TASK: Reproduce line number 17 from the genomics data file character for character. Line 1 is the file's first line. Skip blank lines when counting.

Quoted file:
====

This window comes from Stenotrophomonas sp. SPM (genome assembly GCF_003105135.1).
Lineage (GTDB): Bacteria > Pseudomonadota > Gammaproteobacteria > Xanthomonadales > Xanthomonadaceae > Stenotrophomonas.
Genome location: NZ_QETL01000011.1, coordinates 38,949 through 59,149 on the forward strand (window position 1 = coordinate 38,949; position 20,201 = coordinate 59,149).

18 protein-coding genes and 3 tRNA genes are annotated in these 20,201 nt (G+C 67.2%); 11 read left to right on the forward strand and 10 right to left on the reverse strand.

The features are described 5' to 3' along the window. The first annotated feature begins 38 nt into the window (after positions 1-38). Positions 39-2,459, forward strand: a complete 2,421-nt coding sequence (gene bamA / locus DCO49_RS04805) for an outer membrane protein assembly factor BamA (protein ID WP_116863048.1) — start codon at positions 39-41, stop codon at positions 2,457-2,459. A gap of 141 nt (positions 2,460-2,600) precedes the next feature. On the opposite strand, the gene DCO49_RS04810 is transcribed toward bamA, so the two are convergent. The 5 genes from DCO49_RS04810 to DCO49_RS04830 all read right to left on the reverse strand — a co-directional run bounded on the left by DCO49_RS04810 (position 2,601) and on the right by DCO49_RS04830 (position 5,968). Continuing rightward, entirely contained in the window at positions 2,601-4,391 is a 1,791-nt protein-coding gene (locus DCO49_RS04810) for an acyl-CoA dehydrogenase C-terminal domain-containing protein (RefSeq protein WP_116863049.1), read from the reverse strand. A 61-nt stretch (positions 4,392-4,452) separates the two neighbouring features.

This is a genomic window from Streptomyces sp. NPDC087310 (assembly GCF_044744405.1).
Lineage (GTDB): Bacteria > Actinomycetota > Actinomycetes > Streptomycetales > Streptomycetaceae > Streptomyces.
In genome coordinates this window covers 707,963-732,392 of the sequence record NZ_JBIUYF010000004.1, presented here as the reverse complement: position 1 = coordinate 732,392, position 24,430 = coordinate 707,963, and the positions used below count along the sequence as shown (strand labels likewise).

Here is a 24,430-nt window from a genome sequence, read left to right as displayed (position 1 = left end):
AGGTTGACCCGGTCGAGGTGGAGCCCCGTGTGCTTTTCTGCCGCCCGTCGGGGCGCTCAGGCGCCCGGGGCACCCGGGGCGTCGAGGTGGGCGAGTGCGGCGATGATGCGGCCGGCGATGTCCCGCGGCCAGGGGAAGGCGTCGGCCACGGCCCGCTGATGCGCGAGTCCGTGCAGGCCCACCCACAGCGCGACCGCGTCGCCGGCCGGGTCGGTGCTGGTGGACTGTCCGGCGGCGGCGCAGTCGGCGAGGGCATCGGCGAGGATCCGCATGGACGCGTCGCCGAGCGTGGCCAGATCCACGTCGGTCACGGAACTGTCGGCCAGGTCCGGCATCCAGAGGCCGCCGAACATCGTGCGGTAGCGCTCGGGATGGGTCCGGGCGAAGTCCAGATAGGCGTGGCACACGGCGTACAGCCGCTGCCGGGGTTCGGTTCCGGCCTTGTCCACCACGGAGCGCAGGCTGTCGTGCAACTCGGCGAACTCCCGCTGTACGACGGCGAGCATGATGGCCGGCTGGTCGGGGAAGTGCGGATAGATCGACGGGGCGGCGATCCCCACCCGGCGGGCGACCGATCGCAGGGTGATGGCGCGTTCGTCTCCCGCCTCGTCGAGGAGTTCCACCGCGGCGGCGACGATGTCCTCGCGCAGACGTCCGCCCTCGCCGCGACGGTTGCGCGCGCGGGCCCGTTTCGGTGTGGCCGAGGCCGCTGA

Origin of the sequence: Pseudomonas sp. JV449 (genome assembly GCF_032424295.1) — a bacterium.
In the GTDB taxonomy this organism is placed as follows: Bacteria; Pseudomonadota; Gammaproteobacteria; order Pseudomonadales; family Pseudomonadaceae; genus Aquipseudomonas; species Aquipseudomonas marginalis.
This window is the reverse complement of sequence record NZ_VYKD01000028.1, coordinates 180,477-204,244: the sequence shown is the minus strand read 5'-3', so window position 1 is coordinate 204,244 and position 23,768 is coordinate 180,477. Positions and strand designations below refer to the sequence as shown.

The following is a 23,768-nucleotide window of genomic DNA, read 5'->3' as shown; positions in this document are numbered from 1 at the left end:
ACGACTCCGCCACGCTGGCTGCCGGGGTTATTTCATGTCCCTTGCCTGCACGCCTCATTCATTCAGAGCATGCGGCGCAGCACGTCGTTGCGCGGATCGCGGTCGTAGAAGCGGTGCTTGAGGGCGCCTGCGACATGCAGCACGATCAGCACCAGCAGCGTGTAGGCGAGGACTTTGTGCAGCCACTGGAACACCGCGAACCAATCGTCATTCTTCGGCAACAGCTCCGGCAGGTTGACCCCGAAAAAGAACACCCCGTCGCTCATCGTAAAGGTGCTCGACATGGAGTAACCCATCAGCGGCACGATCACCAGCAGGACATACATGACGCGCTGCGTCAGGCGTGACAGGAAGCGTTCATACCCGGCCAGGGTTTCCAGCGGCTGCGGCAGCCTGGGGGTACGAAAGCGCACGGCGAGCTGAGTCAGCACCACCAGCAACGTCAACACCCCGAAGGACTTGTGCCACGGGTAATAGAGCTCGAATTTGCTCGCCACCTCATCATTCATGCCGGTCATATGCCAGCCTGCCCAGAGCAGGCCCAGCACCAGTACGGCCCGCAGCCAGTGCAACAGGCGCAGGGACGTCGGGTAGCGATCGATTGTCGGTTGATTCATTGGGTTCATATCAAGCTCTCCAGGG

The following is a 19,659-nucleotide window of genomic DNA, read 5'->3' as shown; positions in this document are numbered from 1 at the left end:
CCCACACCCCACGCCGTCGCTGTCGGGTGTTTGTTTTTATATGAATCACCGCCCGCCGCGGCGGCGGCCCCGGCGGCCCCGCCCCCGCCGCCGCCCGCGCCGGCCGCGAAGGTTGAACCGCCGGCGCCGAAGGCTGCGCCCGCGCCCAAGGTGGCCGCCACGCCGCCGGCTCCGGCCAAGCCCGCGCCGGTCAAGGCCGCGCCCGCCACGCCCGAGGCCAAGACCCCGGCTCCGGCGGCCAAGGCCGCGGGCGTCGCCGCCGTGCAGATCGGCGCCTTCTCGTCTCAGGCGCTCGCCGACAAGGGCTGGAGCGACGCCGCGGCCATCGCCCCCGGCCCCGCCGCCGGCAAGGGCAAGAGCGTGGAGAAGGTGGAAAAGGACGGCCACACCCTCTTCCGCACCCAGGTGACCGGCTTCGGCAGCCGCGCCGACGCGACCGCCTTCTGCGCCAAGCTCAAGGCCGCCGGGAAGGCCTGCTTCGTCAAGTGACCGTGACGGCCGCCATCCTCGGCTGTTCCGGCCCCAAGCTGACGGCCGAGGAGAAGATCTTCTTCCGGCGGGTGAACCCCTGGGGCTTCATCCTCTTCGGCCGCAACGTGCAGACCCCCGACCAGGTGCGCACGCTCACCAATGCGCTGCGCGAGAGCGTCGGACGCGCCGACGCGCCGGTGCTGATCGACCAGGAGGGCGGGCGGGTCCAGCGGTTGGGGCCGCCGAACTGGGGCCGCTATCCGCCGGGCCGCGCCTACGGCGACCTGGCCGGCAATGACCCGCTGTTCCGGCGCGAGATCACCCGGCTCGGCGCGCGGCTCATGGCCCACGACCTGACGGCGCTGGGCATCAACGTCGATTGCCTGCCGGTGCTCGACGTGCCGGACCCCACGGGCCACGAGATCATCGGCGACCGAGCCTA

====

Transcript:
CCCACACCCCACGCCGTCGCTGTCGGGTGTTTGTTTTTATATGAATCACCGCCCGCCGCGGCGGCGGCCCCGGCGGCCCCGCCCCCGCCGCCGCCCGCGCCGGCCGCGAAGGTTGAACCGCCGGCGCCGAAGGCTGCGCCCGCGCCCAAGGTGGCCGCCACGCCGCCGGCTCCGGCCAAGCCCGCGCCGGTCAAGGCCGCGCCCGCCACGCCCGAGGCCAAGACCCCGGCTCCGGCGGCCAAGGCCGCGGGCGTCGCCGCCGTGCAGATCGGCGCCTTCTCGTCTCAGGCGCTCGCCGACAAGGGCTGGAGCGACGCCGCGGCCATCGCCCCCGGCCCCGCCGCCGGCAAGGGCAAGAGCGTGGAGAAGGTGGAAAAGGACGGCCACACCCTCTTCCGCACCCAGGTGACCGGCTTCGGCAGCCGCGCCGACGCGACCGCCTTCTGCGCCAAGCTCAAGGCCGCCGGGAAGGCCTGCTTCGTCAAGTGACCGTGACGGCCGCCATCCTCGGCTGTTCCGGCCCCAAGCTGACGGCCGAGGAGAAGATCTTCTTCCGGCGGGTGAACCCCTGGGGCTTCATCCTCTTCGGCCGCAACGTGCAGACCCCCGACCAGGTGCGCACGCTCACCAATGCGCTGCGCGAGAGCGTCGGACGCGCCGACGCGCCGGTGCTGATCGACCAGGAGGGCGGGCGGGTCCAGCGGTTGGGGCCGCCGAACTGGGGCCGCTATCCGCCGGGCCGCGCCTACGGCGACCTGGCCGGCAATGACCCGCTGTTCCGGCGCGAGATCACCCGGCTCGGCGCGCGGCTCATGGCCCACGACCTGACGGCGCTGGGCATCAACGTCGATTGCCTGCCGGTGCTCGACGTGCCGGACCCCACGGGCCACGAGATCATCGGCGACCGAGCCTA